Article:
Crichton's speech of January 17, 2003 (Aliens Cause Global Warming) can be found here. The speech is long, but a good read.
Free Republic stories on the speech can be found at:
If this is taxes with reprsentation
Give me taxes without representation
I much prefer a tax on tea!
Instead of everything else.
If you examine what Farrell's said, he offers no real counter-argument to Crichton, and he establishes no facts. Basically all he says is that Bjorn Lomborg thinks global warming is real. Hate to clue Farrell in, but Crichton believes it's real too. Crichton admits that the average temperature seems to have risen .3 C in the last century. He simply disputes whether it has been well established that the rise is outside the normal variation of earth temperatures.
Remember the Vikings called Greenland green land for a reason!"There ia a story about the origin of Greenland's name. The first settler in Greenland, Erik the Red, is reported in old Icelandic sagas to have named the new country Greenland to attract other settlers there. Some historians, anyway, have claimed that due to climatical changes, weather in Greenland in the Middle Ages might have been much warmer than nowadays." Ivan Sache, 3 September 2001
I like the Icelandic saga explanation better, just because it is such a great example of the marketing power of a name.
I am stuck by this phrase, he has something against white male managers, who don't have his superior education.
Science is only science when it has results that are verifiable by reference to the real world.
I have a theory that global warming is caused by pointy head elites in ivory towers and mine has no verifiable reference to the real world either, so it is valid.
Yeah, to sell real estate.
Note the "logic" here:
Crichton's political views are not leftish:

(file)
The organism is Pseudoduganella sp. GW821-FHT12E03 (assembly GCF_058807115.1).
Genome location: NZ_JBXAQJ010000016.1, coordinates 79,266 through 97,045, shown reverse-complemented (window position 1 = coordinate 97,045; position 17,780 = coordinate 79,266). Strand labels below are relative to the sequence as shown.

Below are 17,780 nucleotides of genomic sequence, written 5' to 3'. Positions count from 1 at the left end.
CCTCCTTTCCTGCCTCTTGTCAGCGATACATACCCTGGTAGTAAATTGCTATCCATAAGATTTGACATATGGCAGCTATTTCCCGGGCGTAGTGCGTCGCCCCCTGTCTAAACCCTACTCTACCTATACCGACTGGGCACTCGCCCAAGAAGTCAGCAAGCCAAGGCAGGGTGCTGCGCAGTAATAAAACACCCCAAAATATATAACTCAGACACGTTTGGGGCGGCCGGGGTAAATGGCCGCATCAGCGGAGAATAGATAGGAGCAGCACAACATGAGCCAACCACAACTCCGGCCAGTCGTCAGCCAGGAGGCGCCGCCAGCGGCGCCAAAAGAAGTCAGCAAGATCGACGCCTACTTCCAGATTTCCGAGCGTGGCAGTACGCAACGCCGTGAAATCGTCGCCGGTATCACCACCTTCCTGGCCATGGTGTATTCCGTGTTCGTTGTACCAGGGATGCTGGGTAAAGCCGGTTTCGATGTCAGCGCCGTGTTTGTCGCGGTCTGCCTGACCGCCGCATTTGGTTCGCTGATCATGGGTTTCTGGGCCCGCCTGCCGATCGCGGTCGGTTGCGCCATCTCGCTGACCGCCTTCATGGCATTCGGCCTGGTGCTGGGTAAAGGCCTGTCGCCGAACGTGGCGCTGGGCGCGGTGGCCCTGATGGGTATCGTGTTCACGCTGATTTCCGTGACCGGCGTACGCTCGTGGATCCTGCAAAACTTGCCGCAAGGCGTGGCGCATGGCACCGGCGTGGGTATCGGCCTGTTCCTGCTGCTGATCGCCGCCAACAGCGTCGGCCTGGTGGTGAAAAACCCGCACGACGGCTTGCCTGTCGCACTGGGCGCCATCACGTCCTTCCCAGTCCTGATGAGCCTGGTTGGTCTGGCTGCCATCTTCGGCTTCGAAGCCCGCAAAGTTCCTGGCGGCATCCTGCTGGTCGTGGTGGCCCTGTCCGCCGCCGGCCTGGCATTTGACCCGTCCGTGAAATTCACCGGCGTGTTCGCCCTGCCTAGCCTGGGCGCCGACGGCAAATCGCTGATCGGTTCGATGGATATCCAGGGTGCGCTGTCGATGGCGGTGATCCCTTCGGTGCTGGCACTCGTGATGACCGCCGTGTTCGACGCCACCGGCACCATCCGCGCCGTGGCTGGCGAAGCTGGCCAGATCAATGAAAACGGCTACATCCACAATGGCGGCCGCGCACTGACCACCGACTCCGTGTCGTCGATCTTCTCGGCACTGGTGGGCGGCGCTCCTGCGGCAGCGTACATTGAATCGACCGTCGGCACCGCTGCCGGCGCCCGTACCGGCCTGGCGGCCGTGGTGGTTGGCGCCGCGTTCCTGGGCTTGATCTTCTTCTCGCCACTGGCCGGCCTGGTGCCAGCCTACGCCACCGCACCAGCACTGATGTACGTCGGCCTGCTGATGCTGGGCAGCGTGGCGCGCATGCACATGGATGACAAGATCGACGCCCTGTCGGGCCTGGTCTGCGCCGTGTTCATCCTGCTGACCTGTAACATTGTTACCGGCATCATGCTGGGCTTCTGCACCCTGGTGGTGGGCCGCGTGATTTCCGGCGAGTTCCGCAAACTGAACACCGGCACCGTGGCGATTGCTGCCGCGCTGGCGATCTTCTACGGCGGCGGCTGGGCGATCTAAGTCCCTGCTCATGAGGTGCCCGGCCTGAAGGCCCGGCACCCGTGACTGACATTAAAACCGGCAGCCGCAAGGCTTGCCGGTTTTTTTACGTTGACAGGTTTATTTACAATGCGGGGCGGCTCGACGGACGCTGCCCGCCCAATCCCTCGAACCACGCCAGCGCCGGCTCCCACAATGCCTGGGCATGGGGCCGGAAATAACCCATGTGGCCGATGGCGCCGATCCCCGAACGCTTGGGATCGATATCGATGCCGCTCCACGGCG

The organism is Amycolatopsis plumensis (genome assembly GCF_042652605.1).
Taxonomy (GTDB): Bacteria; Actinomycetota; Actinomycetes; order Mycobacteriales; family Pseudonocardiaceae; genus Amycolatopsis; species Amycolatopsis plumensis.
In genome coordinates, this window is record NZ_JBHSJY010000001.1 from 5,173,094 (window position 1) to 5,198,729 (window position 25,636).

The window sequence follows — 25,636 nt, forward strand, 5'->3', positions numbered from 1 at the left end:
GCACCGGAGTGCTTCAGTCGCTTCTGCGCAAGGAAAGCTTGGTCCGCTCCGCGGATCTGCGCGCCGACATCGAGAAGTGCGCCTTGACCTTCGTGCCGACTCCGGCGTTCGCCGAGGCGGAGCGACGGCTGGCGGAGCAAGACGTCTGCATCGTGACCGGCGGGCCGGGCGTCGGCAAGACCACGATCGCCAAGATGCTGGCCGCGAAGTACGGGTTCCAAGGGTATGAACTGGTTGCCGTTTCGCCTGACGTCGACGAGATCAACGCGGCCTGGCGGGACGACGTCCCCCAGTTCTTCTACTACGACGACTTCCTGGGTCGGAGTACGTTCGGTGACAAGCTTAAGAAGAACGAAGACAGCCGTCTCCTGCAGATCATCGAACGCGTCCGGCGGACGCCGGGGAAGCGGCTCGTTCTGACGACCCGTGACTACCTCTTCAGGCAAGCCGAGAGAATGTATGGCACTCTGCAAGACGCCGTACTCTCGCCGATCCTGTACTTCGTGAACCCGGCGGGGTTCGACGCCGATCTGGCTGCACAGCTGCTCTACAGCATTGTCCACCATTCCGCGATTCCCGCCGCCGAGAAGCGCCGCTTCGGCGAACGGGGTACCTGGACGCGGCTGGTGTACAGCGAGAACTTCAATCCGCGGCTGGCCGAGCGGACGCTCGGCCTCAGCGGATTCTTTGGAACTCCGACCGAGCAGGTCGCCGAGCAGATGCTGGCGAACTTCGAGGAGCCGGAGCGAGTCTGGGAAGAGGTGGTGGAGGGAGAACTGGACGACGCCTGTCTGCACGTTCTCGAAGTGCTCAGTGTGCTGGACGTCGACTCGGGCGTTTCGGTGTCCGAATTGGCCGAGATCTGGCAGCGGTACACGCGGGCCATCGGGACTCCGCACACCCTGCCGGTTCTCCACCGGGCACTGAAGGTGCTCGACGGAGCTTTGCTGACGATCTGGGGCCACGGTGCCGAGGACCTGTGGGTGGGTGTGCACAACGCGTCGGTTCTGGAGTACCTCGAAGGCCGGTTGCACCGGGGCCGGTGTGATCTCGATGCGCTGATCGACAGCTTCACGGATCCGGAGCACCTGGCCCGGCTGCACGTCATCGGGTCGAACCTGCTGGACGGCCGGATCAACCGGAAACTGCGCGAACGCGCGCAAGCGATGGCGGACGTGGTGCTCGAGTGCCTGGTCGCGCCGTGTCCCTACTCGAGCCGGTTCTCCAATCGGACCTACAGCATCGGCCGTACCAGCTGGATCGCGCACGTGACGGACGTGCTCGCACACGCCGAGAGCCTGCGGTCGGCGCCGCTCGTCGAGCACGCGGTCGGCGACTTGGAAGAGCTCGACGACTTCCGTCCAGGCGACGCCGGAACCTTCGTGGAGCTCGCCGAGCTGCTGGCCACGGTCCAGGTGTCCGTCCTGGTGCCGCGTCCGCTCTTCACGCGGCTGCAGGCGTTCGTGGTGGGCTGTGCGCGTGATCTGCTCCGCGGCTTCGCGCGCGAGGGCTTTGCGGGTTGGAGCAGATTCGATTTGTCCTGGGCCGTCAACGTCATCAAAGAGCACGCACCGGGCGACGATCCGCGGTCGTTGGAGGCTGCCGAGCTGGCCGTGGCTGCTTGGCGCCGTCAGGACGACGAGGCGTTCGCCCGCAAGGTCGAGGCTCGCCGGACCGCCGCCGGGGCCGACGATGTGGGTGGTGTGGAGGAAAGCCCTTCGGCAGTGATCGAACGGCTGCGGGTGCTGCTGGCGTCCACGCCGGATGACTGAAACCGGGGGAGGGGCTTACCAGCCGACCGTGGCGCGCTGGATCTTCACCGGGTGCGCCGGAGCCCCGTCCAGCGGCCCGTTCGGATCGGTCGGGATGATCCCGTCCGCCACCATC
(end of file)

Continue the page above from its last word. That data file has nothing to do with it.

....THEREFORE he should not be allowed to give a "prestigious lecture" about science at Caltech.
Yep, that dang Rover.
One might well view Lakatoss MRP as a synthesis of what was acceptable in Popper and Kuhn. His main point is that, contrary to naive falsificationism (i.e., Popper), theories of a certain sort the sort that are cores of research programmes are not sharply falsifiable. They can be cumulatively disconfirmed over a period of time, but they can't be decisively knocked out by a single crucial experiment.
This point is charmingly illustrated by the imaginary case of planetary misbehaviour which Lakatos recounts in Falsification and the methodology of scientific research programmes. But in truth we should not need a detour through case-studies, real or imaginary, in order to grasp this point which is that deep scientific theories are no more falsifiable than they are verifiable.
This guy Farrell is a newly minted (2000) Phd in Political Science!
Things that make you say "hmmm".
Disclaimer: Opinions posted on Free Republic are those of the individual posters and do not necessarily represent the opinion of Free Republic or its management. All materials posted herein are protected by copyright law and the exemption for fair use of copyrighted works.